Too good to be true? Unsolicited goods

Friday, 15. March 2013

ECC-Sweden, Norway, Denmark and Finland have published a report entitled "Too good to be true? It probably is! - Unfair Commercial Practices and Unsolicited Goods" focusing on unsolicited goods, supposedly free of charge, sent to consumers. For many consumers it then turns out that the product isn´t free at all and somehow the consumer may have entered into some sort of subscription. Number of complaints regarding such business practises has increased in the last few years and in the report consumers can find some good advice on how to avoid problems sterning form being sent "free" merchandise.

Here below is the press release of the working group but the report itself can be found here.

“Free trial” and “only 1 EUR” are popular and frequently used catchphrases on the Internet these days. If it seems too good to be true it probably is. This report produced by European Consumer Centres in Denmark, Finland, Norway and Sweden mainly focuses on the growing amount of cases in which consumers in Nordic countries are misled into a costly subscription contract.

During the last couple of years the European Consumer Centres in the Nordic countries have experienced an increase in complaints regarding test packages and unsolicited goods. Consumers respond to an advertisement on the Internet for a free or very cheap test package of for example anti wrinkle crèmes and diet pills. In the process they provide the trader with their credit card details and later it turns out that the consumers are misled into entering an on-going contract with the trader. Most commonly the problems emerge around:
• How to reclaim the money charged by the company.
• How to exercise their right of withdrawal during the cooling off period.
• What to do with the received goods.

The ECC-Net recommends that consumers pay special attention to the following:
• Check who you are dealing with: go to the company’s official website.
• Always read terms and conditions –especially about your rights to withdrawal from the contract, the company’s cancellation and return policy and the small prints.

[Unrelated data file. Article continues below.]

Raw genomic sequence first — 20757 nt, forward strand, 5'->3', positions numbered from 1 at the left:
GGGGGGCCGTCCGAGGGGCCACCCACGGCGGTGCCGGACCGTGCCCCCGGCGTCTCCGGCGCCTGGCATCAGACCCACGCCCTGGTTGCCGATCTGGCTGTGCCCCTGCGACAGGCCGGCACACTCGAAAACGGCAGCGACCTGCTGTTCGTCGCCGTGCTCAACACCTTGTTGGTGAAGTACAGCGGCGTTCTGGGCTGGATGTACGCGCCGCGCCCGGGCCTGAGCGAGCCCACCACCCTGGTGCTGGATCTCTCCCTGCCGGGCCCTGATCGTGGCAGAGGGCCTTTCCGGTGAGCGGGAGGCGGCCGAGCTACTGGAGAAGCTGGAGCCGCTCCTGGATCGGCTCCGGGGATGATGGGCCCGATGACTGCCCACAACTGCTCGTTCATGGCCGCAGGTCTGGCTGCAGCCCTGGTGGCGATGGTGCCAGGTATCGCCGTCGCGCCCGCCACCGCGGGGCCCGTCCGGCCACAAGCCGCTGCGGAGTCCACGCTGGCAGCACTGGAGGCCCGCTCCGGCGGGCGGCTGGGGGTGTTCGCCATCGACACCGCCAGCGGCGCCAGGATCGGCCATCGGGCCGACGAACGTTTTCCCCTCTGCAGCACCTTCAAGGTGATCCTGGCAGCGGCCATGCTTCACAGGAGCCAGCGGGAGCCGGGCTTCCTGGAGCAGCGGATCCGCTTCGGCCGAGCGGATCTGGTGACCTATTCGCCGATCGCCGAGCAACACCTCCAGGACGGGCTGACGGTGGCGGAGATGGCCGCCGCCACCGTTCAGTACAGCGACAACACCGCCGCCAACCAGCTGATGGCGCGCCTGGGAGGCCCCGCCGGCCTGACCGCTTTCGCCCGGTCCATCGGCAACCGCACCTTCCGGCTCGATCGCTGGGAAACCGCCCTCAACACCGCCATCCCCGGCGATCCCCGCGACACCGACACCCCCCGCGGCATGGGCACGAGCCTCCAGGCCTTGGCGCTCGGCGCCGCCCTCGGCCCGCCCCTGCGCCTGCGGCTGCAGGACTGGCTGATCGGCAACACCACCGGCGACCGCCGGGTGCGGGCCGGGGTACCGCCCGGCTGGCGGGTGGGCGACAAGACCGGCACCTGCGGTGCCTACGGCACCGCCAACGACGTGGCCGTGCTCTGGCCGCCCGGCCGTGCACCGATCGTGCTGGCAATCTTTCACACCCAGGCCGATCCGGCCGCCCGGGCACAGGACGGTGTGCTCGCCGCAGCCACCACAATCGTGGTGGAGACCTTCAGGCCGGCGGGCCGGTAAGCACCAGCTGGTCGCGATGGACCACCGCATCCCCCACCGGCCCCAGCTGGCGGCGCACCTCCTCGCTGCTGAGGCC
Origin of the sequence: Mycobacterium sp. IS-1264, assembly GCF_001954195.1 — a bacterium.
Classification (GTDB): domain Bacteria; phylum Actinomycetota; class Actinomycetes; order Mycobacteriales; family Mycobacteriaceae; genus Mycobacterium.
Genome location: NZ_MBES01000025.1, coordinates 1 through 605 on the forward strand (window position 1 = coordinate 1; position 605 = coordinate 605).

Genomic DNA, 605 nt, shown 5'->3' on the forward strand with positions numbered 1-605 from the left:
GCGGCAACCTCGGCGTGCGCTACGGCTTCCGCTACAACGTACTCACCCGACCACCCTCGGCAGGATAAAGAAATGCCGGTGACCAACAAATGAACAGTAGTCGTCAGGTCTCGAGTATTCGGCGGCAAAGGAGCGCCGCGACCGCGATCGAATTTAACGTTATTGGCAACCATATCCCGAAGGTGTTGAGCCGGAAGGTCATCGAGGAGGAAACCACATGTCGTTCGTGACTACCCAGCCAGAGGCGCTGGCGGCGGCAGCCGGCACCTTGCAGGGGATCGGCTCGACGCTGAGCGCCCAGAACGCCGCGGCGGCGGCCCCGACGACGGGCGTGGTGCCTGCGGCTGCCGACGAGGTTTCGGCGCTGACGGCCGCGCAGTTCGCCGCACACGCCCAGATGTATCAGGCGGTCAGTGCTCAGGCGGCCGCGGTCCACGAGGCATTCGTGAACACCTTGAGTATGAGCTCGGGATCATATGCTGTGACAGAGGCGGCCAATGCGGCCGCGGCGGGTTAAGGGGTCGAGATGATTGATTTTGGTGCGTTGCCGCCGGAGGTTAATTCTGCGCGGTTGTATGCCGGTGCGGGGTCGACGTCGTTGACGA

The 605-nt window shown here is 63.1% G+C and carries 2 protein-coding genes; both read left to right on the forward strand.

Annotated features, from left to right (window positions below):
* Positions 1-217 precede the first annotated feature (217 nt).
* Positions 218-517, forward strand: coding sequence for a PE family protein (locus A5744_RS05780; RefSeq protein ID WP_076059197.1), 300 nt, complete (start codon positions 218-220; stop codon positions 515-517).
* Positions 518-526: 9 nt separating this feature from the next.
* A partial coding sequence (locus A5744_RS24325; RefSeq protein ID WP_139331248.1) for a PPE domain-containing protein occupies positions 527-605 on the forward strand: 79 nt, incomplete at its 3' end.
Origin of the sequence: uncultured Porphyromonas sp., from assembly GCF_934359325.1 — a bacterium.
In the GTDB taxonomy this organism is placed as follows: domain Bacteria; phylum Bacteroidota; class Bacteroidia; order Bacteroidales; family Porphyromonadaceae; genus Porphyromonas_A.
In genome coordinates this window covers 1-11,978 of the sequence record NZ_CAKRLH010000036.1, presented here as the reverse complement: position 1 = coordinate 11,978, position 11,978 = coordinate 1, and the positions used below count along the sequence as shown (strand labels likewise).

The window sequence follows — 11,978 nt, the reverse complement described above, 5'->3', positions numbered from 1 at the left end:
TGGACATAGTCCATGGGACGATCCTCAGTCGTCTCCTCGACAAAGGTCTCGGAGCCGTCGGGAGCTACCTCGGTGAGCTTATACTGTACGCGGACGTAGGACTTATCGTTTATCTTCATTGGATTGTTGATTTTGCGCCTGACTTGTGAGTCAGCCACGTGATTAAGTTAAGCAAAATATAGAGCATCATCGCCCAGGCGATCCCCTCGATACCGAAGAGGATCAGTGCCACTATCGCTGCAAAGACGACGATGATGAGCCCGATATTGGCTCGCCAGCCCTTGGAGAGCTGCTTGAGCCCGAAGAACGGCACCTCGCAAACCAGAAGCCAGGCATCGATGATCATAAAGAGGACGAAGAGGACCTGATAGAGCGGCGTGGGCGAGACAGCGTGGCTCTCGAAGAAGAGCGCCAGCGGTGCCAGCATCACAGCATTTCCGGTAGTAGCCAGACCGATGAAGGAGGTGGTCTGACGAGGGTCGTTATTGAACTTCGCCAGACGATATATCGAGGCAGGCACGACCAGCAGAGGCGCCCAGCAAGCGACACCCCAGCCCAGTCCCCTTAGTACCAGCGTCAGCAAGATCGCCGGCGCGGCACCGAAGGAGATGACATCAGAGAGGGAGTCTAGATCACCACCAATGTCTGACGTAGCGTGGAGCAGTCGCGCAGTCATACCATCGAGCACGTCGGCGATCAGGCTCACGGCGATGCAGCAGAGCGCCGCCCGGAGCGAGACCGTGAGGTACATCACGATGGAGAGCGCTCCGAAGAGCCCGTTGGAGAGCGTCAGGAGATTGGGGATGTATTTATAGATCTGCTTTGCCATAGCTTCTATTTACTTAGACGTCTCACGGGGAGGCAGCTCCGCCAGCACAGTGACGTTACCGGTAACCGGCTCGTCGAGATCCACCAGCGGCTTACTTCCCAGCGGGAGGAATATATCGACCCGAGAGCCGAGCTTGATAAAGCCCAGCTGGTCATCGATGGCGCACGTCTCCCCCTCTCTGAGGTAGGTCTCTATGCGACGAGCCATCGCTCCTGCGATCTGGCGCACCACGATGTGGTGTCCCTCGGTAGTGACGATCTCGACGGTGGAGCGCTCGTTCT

• If you order from an advertisement online, make sure to do screenshots of the order process so that you are not inadvertently agreeing to a subscription.
• If you ended up unwillingly in a subscription, withdraw from the contract and keep a copy.
• You have no liability and you do not have to pay for products you have not ordered.
• If you have not ordered a product, you are not required to pay when a debt collection company contacts you, but it is important that you dispute the claim.

This report shows that there is a need for more information for consumers on how to spot disingenuous traders when shopping on the Internet. Consumers should be made aware of the various marketing and selling methods used by certain companies so that they can identify them in advertisements and on websites. Many consumers do not know what to check before shopping online and how to act if they encounter problems afterwards. It can be difficult to prove that the information given in the ordering process was misleading. For this purpose the report provides a “before and after” checklist for consumers as the Nordic ECC offices see that there is a clear need to inform consumers.

This report also recommends a closer cooperation between the ECC-Net and other stakeholders in order to increase consumers’ awareness when ordering test packages.  It is very important to handle these types of cases without undue delay, as many consumers are being affected during a short time period. It is important to quickly warn and act against companies engaged in this type of business practice.